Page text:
Title: The Last of Us: Remastered
Genre: Cover-based stealth shooter
Platform reviewed on: Playstation 4
Developer: Naughty Dog
Publisher: Sony Computer Entertainment America
Release Date: July 29, 2014
Acclaimed film critic Roger Ebert once (in)famously said, “Video games will never be art.” He clarified those statements in a 2010 blog post, saying, “Let me just say that no video gamer now living will survive long enough to experience the medium as an art form.”
With 'The Last of Us,' Naughty Dog retorts with, “Mr. Ebert – respectfully – shove it.”
It's not that 'The Last of Us' does anything particularly new. Its zombie apocalypse story and decaying wasteland backdrop of a dying America might be called trite by the most cynical among us, given the proliferation of games like Fallout, Left 4 Dead, The Walking Dead and DayZ. The gameplay leans heavily on Naughty Dog's money franchise, The Uncharted series, and its stealth and puzzle-solving components are certainly no more robust than other standouts in those franchises.
What makes 'The Last of Us' a masterpiece – and the greatest video game I have ever played – is the sum of its parts.
You play (for the most part) as Joel, an aging smuggler who is haunted by the death of his young daughter in the game's harrowing opening moments, just as the “infection” that we've come to understand as the zombification of the world is taking hold in Austin, Texas. Quickly in the proceedings, you'll meet Ellie – a 14-year-old girl who is immune to the virus that's turning everyone into a brain-sucking monster, slowly but surely.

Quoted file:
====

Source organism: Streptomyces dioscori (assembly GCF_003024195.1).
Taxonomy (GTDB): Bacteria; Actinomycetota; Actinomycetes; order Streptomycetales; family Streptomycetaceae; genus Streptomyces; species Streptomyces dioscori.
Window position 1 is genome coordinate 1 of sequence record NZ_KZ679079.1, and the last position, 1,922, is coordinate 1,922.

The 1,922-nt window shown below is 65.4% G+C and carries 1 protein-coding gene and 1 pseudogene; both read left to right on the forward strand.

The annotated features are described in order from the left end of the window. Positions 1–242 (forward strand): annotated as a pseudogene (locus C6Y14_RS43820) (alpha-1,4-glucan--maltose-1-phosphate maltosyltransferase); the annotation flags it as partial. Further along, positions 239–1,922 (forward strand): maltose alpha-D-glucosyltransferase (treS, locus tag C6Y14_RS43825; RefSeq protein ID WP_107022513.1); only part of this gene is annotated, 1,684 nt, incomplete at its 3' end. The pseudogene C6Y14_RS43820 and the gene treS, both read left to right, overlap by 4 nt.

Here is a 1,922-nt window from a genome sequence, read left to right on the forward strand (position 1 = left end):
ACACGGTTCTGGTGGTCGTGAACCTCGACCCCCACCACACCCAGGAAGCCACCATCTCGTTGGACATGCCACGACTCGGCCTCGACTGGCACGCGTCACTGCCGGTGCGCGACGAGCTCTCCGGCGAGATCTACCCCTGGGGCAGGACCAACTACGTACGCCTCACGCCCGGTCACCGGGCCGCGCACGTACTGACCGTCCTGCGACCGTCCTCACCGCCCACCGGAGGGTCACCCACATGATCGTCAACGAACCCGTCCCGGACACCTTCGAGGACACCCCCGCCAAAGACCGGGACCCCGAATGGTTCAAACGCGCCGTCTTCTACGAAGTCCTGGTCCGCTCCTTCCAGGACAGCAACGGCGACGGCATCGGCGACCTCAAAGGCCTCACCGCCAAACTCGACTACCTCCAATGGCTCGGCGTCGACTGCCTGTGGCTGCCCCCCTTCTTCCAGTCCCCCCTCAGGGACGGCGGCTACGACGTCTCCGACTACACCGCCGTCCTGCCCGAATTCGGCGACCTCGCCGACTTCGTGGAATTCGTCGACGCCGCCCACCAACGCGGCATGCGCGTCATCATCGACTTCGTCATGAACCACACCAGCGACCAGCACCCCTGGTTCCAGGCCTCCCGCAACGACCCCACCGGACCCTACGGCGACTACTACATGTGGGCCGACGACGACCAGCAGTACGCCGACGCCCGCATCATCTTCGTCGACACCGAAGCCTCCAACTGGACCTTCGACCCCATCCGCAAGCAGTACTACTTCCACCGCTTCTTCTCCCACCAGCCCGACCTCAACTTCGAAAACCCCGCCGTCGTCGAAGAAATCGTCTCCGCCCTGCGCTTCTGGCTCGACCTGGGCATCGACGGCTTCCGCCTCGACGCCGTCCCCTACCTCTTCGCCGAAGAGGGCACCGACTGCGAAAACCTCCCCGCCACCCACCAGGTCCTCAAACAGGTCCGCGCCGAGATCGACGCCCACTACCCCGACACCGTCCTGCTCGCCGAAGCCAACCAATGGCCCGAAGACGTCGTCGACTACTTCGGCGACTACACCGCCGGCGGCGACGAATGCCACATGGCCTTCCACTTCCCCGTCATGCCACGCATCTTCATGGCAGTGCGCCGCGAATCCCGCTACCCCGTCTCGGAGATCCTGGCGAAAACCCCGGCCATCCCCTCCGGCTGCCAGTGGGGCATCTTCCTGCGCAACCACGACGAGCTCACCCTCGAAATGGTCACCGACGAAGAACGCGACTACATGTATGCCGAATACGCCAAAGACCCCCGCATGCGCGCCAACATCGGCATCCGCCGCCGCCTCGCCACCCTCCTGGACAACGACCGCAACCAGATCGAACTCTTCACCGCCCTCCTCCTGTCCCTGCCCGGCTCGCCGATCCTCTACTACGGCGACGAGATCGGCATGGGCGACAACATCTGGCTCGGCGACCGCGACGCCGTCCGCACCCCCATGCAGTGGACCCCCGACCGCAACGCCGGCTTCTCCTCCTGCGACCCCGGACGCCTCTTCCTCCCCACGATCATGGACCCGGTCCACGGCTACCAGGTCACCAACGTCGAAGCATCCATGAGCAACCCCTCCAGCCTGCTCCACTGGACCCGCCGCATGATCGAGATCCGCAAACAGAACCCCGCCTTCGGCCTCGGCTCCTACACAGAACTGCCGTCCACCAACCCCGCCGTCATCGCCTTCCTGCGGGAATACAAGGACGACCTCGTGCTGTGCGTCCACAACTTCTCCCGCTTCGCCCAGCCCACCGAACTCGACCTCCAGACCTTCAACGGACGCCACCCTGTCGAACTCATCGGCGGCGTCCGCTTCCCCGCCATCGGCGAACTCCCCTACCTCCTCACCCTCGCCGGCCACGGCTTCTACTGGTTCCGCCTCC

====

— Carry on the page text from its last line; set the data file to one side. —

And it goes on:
You're outmatched in 'The Last of Us,' whether you're battling infected, bandits or soldiers. Bullets are scarce, health packs must be crafted and if you're spotted in open combat with multiple foes, you're going to die in spectacularly gory ways. This is a mature game, for more than just its grown-up story.
Your relationship with Ellie will evolve throughout the game.
Naughty Dog challenges every trope of video games that we've come to hold dear: clear themes of good vs. evil, 'winning' and attaining a conclusion that rewards diligent gameplay. You may hope that you can shape the narrative of Joel and Ellie through your choices, but the developers rob you of such a satisfying ending. Without giving anything away, in the end you'll wonder if your quest was worth it, and if the characters you'd grown to love were really worthy of that affection.
But that's the reason you should play 'The Last of Us.' It is less a “game” than an emotional experience that will challenge everything you know about the medium. It's also a hell of a lot of fun, and now that it's been re-released in a high-definition package with all the downloadable content to date and spiffy new graphics for $50, there's no reason not to pick it up. As a matter of fact, stop reading. Go play it.
The game's quiet moments will bring a tear to your eye.
Here's a bonus look at the multiplayer in The Last of Us: Remastered, which is also top-notch.
Verdict: 5/5 stars